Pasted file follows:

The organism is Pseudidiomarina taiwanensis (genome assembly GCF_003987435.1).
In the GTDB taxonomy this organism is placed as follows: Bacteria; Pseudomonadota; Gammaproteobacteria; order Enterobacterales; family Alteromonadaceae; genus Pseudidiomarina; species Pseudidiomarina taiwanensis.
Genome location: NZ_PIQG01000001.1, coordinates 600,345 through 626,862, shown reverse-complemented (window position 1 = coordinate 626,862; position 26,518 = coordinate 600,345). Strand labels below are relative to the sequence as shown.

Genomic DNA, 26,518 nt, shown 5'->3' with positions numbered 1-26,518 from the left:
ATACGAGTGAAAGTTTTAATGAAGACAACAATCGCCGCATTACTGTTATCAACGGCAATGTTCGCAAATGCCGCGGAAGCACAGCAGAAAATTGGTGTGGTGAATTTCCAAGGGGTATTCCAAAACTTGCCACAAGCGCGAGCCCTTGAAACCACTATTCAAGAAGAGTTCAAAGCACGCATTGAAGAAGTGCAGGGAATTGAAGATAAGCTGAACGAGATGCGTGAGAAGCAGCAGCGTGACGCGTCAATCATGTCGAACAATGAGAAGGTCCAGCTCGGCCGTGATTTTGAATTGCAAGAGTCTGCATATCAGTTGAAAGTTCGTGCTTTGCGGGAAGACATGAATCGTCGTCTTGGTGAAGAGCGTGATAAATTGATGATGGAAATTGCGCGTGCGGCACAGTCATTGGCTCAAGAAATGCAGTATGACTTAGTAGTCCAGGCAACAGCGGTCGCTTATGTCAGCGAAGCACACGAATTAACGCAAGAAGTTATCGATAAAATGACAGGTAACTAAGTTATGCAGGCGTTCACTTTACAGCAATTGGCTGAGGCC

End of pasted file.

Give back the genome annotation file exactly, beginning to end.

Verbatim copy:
The organism is Pseudidiomarina taiwanensis (genome assembly GCF_003987435.1).
In the GTDB taxonomy this organism is placed as follows: Bacteria; Pseudomonadota; Gammaproteobacteria; order Enterobacterales; family Alteromonadaceae; genus Pseudidiomarina; species Pseudidiomarina taiwanensis.
Genome location: NZ_PIQG01000001.1, coordinates 600,345 through 626,862, shown reverse-complemented (window position 1 = coordinate 626,862; position 26,518 = coordinate 600,345). Strand labels below are relative to the sequence as shown.

Genomic DNA, 26,518 nt, shown 5'->3' with positions numbered 1-26,518 from the left:
ATACGAGTGAAAGTTTTAATGAAGACAACAATCGCCGCATTACTGTTATCAACGGCAATGTTCGCAAATGCCGCGGAAGCACAGCAGAAAATTGGTGTGGTGAATTTCCAAGGGGTATTCCAAAACTTGCCACAAGCGCGAGCCCTTGAAACCACTATTCAAGAAGAGTTCAAAGCACGCATTGAAGAAGTGCAGGGAATTGAAGATAAGCTGAACGAGATGCGTGAGAAGCAGCAGCGTGACGCGTCAATCATGTCGAACAATGAGAAGGTCCAGCTCGGCCGTGATTTTGAATTGCAAGAGTCTGCATATCAGTTGAAAGTTCGTGCTTTGCGGGAAGACATGAATCGTCGTCTTGGTGAAGAGCGTGATAAATTGATGATGGAAATTGCGCGTGCGGCACAGTCATTGGCTCAAGAAATGCAGTATGACTTAGTAGTCCAGGCAACAGCGGTCGCTTATGTCAGCGAAGCACACGAATTAACGCAAGAAGTTATCGATAAAATGACAGGTAACTAAGTTATGCAGGCGTTCACTTTACAGCAATTGGCTGAGGCC